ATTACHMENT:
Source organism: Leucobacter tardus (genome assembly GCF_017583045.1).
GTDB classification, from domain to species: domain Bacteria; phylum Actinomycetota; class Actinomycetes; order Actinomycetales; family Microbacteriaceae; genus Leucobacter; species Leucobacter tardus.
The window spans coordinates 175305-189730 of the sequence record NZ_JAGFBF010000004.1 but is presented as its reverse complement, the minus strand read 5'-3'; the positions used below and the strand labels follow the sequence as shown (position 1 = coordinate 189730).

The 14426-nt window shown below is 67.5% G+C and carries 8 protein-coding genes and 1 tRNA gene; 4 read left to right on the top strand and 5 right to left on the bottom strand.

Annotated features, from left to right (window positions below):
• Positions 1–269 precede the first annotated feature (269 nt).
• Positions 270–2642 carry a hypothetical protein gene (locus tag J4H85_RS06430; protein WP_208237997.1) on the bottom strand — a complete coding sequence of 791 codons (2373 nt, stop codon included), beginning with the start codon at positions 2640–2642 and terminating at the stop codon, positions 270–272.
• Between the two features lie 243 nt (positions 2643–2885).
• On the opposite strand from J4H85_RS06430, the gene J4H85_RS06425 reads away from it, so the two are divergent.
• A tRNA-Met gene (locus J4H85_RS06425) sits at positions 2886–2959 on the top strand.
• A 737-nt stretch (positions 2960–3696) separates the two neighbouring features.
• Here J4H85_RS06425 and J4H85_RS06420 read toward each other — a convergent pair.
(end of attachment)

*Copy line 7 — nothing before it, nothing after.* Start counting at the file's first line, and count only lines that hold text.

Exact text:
• Positions 270–2642 carry a hypothetical protein gene (locus tag J4H85_RS06430; protein WP_208237997.1) on the bottom strand — a complete coding sequence of 791 codons (2373 nt, stop codon included), beginning with the start codon at positions 2640–2642 and terminating at the stop codon, positions 270–272.